• A.R. Chesson Co. has won the construction contract as part of a $12.225 million project in Hertford County, North Carolina, for construction of a new Hertford County Judicial Center and County Government office.
  • Jim Smith Contracting Co. has been awarded a $14.84 million contract by the Kentucky Transportation Commission to provide repair of asphalt pavement on interstate routes in three Kentucky counties. This contract is for a 13-mile section of Interstate 24 in McCracken County. Hall Contracting Kentucky was awarded the contract for $5.96 million for the I-265 project on the Gene Snyder Freeway from mile point 30 to mile point 35 and Hinkle Contracting Co. was awarded a contract for $4.05 million for project on I-64 from mile point 134 to just past mile point 138.
  • The Cummins Construction Co. was awarded a contract for $1.13 million by the Oklahoma Department of Transportation for widening and resurfacing nearly a mile of US-69B beginning nearly two miles south of US-70 extending north.
Need Federal Contracting?

News about public-private partnerships (P3)


Chabert hospital officials talking to private sector firms about partnerships

Rhonda Green
Rhonda Green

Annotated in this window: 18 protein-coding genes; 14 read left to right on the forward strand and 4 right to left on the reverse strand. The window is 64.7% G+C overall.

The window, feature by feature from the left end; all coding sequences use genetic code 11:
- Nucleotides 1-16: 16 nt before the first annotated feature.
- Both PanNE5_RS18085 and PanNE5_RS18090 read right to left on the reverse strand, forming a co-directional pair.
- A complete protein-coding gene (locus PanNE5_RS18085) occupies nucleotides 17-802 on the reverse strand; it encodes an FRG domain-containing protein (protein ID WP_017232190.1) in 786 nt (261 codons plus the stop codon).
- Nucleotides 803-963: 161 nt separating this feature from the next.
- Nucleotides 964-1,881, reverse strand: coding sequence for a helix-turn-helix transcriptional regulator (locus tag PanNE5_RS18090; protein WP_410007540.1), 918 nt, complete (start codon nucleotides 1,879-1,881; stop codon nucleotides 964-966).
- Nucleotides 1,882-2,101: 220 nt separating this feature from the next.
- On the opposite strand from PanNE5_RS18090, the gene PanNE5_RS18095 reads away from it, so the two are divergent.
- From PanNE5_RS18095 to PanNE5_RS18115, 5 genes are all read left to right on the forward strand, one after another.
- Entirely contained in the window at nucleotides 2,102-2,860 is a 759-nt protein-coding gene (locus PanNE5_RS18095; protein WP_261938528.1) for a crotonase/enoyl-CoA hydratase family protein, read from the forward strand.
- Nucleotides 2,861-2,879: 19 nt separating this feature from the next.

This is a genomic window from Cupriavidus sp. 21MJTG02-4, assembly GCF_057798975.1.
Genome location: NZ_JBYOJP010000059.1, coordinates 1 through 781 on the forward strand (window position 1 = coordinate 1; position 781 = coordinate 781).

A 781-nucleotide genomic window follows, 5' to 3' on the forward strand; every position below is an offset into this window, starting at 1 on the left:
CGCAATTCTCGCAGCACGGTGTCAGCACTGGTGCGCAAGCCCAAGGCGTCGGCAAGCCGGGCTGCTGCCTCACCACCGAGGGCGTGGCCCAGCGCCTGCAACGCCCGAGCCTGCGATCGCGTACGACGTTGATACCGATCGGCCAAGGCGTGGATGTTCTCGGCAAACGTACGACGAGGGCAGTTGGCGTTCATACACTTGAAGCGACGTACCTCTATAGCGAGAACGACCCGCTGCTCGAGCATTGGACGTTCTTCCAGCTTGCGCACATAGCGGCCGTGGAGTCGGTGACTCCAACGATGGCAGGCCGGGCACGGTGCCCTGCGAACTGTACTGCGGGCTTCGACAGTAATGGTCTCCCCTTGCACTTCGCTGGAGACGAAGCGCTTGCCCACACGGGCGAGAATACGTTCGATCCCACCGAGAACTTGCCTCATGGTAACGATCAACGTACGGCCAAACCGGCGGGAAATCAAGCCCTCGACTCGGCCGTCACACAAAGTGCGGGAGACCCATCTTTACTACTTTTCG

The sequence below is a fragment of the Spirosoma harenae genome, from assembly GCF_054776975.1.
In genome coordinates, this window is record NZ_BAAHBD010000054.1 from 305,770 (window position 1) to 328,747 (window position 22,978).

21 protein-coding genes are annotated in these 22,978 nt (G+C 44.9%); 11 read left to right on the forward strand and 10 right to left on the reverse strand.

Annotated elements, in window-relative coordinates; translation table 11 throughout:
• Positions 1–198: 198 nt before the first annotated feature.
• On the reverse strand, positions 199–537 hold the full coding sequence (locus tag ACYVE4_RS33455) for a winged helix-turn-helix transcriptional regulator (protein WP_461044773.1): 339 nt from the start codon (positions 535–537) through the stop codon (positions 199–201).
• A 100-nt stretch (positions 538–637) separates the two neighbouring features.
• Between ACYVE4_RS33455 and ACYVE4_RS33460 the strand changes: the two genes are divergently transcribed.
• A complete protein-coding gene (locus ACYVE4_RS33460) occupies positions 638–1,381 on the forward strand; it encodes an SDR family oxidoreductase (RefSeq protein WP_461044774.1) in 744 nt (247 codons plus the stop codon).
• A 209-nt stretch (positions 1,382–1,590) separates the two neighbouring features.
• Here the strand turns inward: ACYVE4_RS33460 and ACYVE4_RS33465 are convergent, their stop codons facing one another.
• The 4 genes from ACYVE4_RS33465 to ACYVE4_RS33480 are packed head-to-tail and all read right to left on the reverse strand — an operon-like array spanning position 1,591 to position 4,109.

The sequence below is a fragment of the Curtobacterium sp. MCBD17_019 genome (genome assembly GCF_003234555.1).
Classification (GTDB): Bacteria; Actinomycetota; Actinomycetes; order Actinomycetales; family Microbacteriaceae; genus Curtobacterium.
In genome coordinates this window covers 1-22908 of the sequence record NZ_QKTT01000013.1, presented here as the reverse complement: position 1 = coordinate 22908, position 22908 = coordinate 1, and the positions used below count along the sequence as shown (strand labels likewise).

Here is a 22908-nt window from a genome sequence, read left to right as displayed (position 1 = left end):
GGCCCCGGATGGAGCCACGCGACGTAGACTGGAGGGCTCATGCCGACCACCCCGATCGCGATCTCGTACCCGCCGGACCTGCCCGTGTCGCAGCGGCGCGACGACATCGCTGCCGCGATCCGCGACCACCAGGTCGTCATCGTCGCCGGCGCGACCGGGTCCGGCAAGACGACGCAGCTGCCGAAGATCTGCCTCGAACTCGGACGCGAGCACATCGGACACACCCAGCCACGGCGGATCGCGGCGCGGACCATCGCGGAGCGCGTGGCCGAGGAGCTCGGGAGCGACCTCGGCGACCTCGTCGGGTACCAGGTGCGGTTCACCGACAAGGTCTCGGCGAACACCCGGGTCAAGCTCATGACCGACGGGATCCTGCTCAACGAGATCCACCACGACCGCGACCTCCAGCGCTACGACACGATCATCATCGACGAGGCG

Chabert Medical Center, a hospital of the Louisiana State University, could be partnering with private hospitals to continue operating while facing continuing budget cuts. The charity hospital, one of eight hospitals operated by LSU, would enter into a partnership that would be part of a long-term plan to continue operations in the face of state and Medicaid budget cuts. Those cuts have resulted in some layoffs and service cuts. CEO Rhonda Green said the partnership discussions have been with more than one entity. Chabert is not the only state hospital in talks regarding possible public-private partnerships. Because of Medicaid cuts by the federal government, cuts totaling $152 million have been ordered by the Louisiana Bobby Jindal administration and the LSU hospital system. Of that amount, Chabert faces cuts of $14.3 million. If those cuts occur, the hospital could face losing about one-quarter of its staff and services to the hospital's many poor or uninsured patients would be heavily curtailed. Those cuts could go into effect on Jan. 21, 2013. However, those cuts are on hold while the LSU hospitals discuss partnerships with private companies to take over some or all of their operations.